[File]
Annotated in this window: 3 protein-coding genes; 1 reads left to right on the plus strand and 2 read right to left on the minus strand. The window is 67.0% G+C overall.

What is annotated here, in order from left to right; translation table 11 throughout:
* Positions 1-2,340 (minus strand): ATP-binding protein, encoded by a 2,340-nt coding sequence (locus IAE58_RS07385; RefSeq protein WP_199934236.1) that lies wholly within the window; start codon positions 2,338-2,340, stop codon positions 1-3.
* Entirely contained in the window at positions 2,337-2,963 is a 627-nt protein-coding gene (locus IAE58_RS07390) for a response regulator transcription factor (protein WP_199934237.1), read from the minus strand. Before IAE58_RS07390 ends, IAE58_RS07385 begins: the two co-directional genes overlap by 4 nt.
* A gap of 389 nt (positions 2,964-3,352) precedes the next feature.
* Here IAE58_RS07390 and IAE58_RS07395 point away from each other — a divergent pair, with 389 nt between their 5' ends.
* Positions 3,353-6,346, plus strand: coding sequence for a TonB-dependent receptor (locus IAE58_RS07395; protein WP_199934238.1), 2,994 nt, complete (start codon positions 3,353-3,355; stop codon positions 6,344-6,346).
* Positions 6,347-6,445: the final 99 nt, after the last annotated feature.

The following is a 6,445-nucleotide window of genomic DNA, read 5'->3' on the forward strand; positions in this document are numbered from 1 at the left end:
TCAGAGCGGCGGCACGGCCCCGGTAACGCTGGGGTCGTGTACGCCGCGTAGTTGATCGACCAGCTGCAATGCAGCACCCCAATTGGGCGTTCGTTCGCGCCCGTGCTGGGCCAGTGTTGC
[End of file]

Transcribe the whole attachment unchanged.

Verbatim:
Annotated in this window: 3 protein-coding genes; 1 reads left to right on the plus strand and 2 read right to left on the minus strand. The window is 67.0% G+C overall.

What is annotated here, in order from left to right; translation table 11 throughout:
* Positions 1-2,340 (minus strand): ATP-binding protein, encoded by a 2,340-nt coding sequence (locus IAE58_RS07385; RefSeq protein WP_199934236.1) that lies wholly within the window; start codon positions 2,338-2,340, stop codon positions 1-3.
* Entirely contained in the window at positions 2,337-2,963 is a 627-nt protein-coding gene (locus IAE58_RS07390) for a response regulator transcription factor (protein WP_199934237.1), read from the minus strand. Before IAE58_RS07390 ends, IAE58_RS07385 begins: the two co-directional genes overlap by 4 nt.
* A gap of 389 nt (positions 2,964-3,352) precedes the next feature.
* Here IAE58_RS07390 and IAE58_RS07395 point away from each other — a divergent pair, with 389 nt between their 5' ends.
* Positions 3,353-6,346, plus strand: coding sequence for a TonB-dependent receptor (locus IAE58_RS07395; protein WP_199934238.1), 2,994 nt, complete (start codon positions 3,353-3,355; stop codon positions 6,344-6,346).
* Positions 6,347-6,445: the final 99 nt, after the last annotated feature.

The following is a 6,445-nucleotide window of genomic DNA, read 5'->3' on the forward strand; positions in this document are numbered from 1 at the left end:
TCAGAGCGGCGGCACGGCCCCGGTAACGCTGGGGTCGTGTACGCCGCGTAGTTGATCGACCAGCTGCAATGCAGCACCCCAATTGGGCGTTCGTTCGCGCCCGTGCTGGGCCAGTGTTGC